The NFL had a banner weekend in Week 3 of the season. Now as I write this on Sunday evening, the Monday Night game has yet to be played, which is set to be an equally interesting bout between the Bucs and the Steelers. Week 3 was a weekend full of surprising upsets and close interesting games. That being said, it’s hard to say week 3 has drastic long-term effects on the season. It is one of only 17 weeks, and thus about 6% of the season and much of the late year is far more valuable as teams begin to discover themselves self-correct.
That all being said, let me list the winners of Week 3:
- Cleveland Browns
- Buffalo Bills
- New York Giants
- Washington Redskins
- Kansas City Chiefs
- Miami Dolphins
- Philadelphia Eagles
- Tennessee Titans
- Carolina Panthers
- Baltimore Ravens
- New Orleans
- LA Rams
- Chicago Bears
- Detroit Lions
Let me just mention a few of those again, THE CLEVELAND BROWNS, BUFFALO BILLS, TENNESSE TITANS AND DETROIT LIONS ALL WON UPSET GAMES.
The Bills blew out he HEAVILY favoured Vikings, the Titans beat the supremely talented Jacksonville Jaguars, the Detroit Lions beat the perennially powerful New England Patriots by two scores, and the Browns won a football game thanks to a heroic effort by their number 1 pick. To which you may say “but Carter, they beat the Jets” I’d respond with, yea but they haven’t won a game in over 2 full years, so any win, is a good win.
Additionally, to those games, the Saints and Falcons took a game to overtime, and four other games played to a one score difference. That’s five tight as can be games, and 4 other upset finishes, to make 9 of 15 games (so far) being extraordinarily competitive.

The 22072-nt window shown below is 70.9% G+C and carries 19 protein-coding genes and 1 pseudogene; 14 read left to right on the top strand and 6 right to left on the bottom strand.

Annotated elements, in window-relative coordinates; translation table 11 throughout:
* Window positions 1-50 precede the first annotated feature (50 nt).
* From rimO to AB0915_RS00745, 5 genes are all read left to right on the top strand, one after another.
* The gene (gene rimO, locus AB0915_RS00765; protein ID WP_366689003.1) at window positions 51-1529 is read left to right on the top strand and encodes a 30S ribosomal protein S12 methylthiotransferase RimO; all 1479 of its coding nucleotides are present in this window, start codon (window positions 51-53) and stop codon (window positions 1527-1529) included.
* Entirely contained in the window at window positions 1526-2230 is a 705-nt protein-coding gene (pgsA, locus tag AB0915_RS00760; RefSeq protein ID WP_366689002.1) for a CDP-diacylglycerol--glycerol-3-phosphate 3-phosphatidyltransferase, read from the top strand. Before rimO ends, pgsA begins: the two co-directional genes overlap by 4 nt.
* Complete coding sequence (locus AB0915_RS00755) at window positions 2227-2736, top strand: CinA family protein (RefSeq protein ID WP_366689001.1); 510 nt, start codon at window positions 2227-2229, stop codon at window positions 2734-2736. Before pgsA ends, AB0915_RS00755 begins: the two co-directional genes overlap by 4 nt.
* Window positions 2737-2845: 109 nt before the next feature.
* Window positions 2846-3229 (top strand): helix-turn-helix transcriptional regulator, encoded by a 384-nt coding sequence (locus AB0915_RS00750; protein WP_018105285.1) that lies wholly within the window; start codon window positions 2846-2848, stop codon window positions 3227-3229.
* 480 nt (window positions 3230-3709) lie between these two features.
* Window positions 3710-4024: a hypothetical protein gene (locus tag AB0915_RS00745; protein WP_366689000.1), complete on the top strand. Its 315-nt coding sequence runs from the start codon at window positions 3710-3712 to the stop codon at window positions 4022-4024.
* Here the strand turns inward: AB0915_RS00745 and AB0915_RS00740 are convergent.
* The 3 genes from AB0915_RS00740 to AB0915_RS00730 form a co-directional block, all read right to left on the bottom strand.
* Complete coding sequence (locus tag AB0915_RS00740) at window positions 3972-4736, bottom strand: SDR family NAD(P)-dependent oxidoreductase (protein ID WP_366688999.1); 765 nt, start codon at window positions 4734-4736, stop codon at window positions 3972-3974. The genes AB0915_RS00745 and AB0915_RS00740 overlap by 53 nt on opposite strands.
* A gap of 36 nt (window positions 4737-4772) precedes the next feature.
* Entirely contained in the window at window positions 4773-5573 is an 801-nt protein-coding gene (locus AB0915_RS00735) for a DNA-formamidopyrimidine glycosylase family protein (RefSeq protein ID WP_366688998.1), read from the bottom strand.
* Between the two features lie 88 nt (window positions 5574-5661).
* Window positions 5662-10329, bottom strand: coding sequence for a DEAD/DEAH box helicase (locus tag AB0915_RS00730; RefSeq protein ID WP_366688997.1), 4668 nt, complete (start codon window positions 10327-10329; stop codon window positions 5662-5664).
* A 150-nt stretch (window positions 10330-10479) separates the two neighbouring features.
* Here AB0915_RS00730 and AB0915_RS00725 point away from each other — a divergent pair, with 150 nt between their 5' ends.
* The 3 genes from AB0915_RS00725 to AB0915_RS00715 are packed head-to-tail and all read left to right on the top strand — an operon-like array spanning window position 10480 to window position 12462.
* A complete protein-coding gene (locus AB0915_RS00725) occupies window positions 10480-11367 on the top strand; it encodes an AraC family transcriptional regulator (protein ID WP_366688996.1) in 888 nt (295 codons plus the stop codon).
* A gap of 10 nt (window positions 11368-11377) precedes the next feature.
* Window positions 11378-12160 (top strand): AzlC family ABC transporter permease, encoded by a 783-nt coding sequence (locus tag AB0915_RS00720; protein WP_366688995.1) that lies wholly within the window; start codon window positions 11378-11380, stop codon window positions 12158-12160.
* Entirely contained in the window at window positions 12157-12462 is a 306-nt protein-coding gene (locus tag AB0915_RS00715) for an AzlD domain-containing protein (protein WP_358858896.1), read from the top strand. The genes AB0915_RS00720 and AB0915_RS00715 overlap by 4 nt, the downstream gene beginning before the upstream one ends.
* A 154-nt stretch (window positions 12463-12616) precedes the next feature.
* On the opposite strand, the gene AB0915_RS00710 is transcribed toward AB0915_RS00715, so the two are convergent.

Why is this important? Why does the NFL care that in week 3 games were close? Competitive Balance and parody. That’s why. Let me elaborate.
The early regular season is hard. Games mean very little, the good teams with Super Bowl hopes are looking for past week three, and the terrible teams are trying to forget they are terrible, and the fan bases will likely tune out and wait for the draft to get excited again. Football has lived on the adage that “on any given Sunday” any team can win. But that hasn’t been entirely true for the last couple of teams. The Browns had to wait 2 seasons to find a win, the Bills and Lions fans were on the wrong half of drinking the Kool-Aid after looking dreadful in week 1 losses. Yet, here they are, winning games by double-digit scores over teams who are expected to be Super Bowl contenders.
The NFL is eating this up. Every game is competitive, there are no throwaway games. No matter what game you turn on every weekend, you’re going to watch a down to the wire, or surprisingly upsetting game. Sure, it’s week three, but that’s the most important time to have these games. Everyone is going to tune in and watch in week 15, 16, and 17 when playoff hopes and tensions are highest, they need viewership in the weeks that don’t have stakes. The massively lucrative TV deals are built on the big games, but if they can continue to sell these games and make every week a must watch, they can build even larger and more lucrative TV deals.
Other major leagues would kill for that kind of competition, and balance for their early season matches. The MLB’s marathon of a season, the NBA and their inevitable champions of either Golden State or whoever Lebron plays for, the NHL dying for market share before Christmas, despite hearing every playoff how “fun and exciting” hockey is.
The NFL realistically has as many as 18 teams who could have a shot at winning the Super Bowl, the NHL before the year even starts has maybe 8, MLB has about 5, and the NBA has MAYBE 4.
The NFL just had an awesome weekend, and it may be only getting better. The early Vegas lines for Week 4 have only 2 games where the spread is more than 1 score, and the largest spread is the Bills v Packers with the Packers a 10.5 point favourite, which, as we’ve seen this week, the Bills are more than capable of covering. Sports Fans and NFL owners could be in for an amazing week 4.
Or every favourite wins and covers twice over, because in sports “nobody knows a damn thing”